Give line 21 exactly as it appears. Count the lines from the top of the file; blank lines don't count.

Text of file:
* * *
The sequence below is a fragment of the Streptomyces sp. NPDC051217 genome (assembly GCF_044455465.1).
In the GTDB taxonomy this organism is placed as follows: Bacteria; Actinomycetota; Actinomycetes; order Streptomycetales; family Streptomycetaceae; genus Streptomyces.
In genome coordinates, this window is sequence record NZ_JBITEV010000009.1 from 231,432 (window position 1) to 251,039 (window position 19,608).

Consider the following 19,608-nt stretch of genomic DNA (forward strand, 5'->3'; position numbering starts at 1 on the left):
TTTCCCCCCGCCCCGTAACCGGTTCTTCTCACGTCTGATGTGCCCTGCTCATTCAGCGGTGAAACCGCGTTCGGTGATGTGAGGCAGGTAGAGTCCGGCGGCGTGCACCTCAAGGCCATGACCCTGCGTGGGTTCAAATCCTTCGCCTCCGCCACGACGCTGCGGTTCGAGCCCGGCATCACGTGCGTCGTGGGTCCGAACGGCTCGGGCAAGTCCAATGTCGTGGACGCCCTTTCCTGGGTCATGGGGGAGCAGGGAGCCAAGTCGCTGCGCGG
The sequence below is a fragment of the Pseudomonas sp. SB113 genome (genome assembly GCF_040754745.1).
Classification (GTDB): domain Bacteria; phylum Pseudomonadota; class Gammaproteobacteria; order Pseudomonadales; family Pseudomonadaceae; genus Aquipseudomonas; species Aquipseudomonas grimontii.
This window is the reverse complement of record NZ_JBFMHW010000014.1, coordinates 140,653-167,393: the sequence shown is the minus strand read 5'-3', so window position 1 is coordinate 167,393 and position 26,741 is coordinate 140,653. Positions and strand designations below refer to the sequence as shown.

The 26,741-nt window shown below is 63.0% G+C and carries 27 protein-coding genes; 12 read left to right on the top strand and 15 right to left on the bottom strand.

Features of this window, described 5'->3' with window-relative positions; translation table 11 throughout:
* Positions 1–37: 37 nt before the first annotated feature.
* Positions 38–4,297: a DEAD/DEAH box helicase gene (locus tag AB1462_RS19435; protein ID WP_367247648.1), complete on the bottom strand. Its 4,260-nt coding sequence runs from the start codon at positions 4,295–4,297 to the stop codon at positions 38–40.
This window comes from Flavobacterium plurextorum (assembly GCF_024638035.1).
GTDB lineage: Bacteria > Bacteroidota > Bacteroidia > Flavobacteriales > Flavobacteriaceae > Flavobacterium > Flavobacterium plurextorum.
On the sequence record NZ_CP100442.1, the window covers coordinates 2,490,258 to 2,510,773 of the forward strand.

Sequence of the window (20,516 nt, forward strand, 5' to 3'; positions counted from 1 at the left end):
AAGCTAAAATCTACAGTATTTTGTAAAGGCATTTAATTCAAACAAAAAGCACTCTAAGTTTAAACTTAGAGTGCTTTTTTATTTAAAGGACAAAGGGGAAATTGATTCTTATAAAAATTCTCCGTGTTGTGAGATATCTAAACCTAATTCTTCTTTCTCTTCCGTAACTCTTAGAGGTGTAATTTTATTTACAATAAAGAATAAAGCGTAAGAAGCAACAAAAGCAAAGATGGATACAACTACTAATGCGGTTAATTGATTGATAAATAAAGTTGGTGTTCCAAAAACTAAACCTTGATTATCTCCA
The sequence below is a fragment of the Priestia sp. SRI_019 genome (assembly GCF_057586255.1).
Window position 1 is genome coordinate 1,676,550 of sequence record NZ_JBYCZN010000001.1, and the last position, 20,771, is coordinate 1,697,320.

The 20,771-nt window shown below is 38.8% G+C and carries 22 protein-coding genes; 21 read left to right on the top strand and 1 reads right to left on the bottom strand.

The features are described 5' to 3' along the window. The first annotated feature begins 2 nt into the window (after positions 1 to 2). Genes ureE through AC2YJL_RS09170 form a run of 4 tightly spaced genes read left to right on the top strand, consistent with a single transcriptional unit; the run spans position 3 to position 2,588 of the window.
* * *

The features are described 5' to 3' along the window. The first annotated feature begins 2 nt into the window (after positions 1 to 2). Genes ureE through AC2YJL_RS09170 form a run of 4 tightly spaced genes read left to right on the top strand, consistent with a single transcriptional unit; the run spans position 3 to position 2,588 of the window.